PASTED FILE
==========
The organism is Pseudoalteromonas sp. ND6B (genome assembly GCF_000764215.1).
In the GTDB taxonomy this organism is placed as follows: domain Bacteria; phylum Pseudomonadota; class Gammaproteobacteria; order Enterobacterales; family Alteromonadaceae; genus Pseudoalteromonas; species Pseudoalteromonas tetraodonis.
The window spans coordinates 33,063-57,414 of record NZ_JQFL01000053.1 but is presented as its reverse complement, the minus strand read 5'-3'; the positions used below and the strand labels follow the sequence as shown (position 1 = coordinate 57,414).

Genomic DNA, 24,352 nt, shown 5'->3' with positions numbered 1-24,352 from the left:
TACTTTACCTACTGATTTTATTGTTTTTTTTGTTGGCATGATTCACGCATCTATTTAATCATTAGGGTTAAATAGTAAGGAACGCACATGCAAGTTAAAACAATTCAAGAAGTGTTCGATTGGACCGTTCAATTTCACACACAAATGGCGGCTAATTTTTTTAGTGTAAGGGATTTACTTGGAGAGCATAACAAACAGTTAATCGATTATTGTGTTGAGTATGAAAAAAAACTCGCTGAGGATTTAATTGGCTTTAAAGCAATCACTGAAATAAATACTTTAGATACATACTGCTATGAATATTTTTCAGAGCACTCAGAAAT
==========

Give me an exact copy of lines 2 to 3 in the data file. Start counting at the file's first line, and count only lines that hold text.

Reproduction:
In the GTDB taxonomy this organism is placed as follows: domain Bacteria; phylum Pseudomonadota; class Gammaproteobacteria; order Enterobacterales; family Alteromonadaceae; genus Pseudoalteromonas; species Pseudoalteromonas tetraodonis.
The window spans coordinates 33,063-57,414 of record NZ_JQFL01000053.1 but is presented as its reverse complement, the minus strand read 5'-3'; the positions used below and the strand labels follow the sequence as shown (position 1 = coordinate 57,414).